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15 October 2010 Genetic divergence of Microtus pennsylvanicus chihuahuensis and conservation implications of marginal population extinctions
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Abstract

Microtus pennsylvanicus is represented in Mexico only by the Chihuahuan meadow vole (M. p. chihuahuensis), known from only 1 disjunct population in a small and isolated marsh in the arid lands of northern Chihuahua. Livetrapping conducted between 2000 and 2004 provided no specimens of M. p. chihuahuensis, nor was any sign of this vole observed. By the end of this study the marsh providing water had been drained, thereby destroying the vole's habitat. Surveys of other marshes in northern Chihuahua also failed to produce evidence of the species. We therefore conclude that M. p. chihuahuensis has been extirpated from its only known locality. Using “ancient” DNA from museum specimens we evaluated genetic divergence between museum specimens of M. p. chihuahuensis and 46 extant Microtus species and subspecies. Our results support the subspecific status of M. p. chihuahuensis. The loss of this subspecies is an example of population extinction, a very severe form of biodiversity loss. Until recently such losses have been mostly neglected.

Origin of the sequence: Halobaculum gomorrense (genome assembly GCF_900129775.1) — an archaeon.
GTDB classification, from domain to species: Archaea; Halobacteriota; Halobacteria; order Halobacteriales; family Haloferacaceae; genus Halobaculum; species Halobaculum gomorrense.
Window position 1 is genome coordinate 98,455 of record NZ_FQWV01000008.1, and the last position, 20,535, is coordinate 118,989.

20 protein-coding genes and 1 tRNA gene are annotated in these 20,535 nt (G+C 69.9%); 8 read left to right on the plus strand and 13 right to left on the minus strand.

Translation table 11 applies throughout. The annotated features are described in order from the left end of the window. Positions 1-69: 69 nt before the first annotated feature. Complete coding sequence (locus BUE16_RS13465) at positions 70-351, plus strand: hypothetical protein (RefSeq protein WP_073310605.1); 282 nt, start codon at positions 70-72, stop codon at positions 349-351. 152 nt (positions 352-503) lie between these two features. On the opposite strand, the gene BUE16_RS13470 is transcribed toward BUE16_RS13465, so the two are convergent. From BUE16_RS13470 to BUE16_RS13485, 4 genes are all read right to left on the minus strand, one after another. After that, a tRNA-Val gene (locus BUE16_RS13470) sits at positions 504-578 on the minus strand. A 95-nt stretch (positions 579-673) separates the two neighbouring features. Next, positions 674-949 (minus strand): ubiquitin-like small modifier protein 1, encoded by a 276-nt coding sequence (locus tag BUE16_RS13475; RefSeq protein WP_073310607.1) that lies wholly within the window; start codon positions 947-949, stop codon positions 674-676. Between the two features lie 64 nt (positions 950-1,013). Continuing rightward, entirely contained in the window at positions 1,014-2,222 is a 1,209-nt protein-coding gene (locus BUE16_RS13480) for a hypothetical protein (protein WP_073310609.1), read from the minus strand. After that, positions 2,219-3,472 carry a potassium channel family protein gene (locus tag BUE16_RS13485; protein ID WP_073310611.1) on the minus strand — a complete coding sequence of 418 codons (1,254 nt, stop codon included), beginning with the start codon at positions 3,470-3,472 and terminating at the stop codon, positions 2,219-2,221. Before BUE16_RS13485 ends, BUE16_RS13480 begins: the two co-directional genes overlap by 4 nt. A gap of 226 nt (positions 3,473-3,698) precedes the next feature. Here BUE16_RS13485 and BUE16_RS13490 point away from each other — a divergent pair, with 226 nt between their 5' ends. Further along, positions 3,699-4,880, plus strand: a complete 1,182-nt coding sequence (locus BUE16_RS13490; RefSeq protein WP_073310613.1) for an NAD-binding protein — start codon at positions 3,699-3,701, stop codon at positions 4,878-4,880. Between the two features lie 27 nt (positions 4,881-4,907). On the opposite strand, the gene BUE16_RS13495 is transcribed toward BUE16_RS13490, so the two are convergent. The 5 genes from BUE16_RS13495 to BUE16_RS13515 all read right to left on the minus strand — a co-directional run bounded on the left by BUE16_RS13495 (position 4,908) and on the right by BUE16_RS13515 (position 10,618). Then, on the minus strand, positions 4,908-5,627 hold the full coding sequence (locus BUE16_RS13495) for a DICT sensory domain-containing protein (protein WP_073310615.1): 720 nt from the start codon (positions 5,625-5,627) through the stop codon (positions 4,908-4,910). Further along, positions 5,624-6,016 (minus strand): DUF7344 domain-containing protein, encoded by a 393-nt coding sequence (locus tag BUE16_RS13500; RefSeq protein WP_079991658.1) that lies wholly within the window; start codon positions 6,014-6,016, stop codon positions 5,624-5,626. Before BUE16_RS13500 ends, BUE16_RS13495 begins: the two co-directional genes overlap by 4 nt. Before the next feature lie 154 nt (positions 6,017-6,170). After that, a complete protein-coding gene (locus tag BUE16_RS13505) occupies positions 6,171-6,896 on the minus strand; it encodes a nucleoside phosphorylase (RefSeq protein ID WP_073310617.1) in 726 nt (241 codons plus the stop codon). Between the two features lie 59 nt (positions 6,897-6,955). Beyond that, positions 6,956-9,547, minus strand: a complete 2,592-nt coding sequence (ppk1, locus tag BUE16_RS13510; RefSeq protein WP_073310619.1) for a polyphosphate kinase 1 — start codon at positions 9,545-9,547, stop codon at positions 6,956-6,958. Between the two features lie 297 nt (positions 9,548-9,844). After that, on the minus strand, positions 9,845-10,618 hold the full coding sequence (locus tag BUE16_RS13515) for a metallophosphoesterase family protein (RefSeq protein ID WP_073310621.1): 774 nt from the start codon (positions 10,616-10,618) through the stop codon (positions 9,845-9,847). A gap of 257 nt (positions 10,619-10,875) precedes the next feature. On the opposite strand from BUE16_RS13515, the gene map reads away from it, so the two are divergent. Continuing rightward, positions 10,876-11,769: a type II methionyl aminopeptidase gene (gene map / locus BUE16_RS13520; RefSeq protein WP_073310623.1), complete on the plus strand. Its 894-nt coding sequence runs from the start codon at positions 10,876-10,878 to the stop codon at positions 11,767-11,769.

Rurik List, Oliver R. W. Pergams, Jesús Pacheco, Juan Cruzado, and Gerardo Ceballos "Genetic divergence of Microtus pennsylvanicus chihuahuensis and conservation implications of marginal population extinctions," Journal of Mammalogy 91(5), 1093-1101, (15 October 2010). https://doi.org/10.1644/09-MAMM-A-168.1
Received: 13 May 2009; Accepted: 1 April 2010; Published: 15 October 2010
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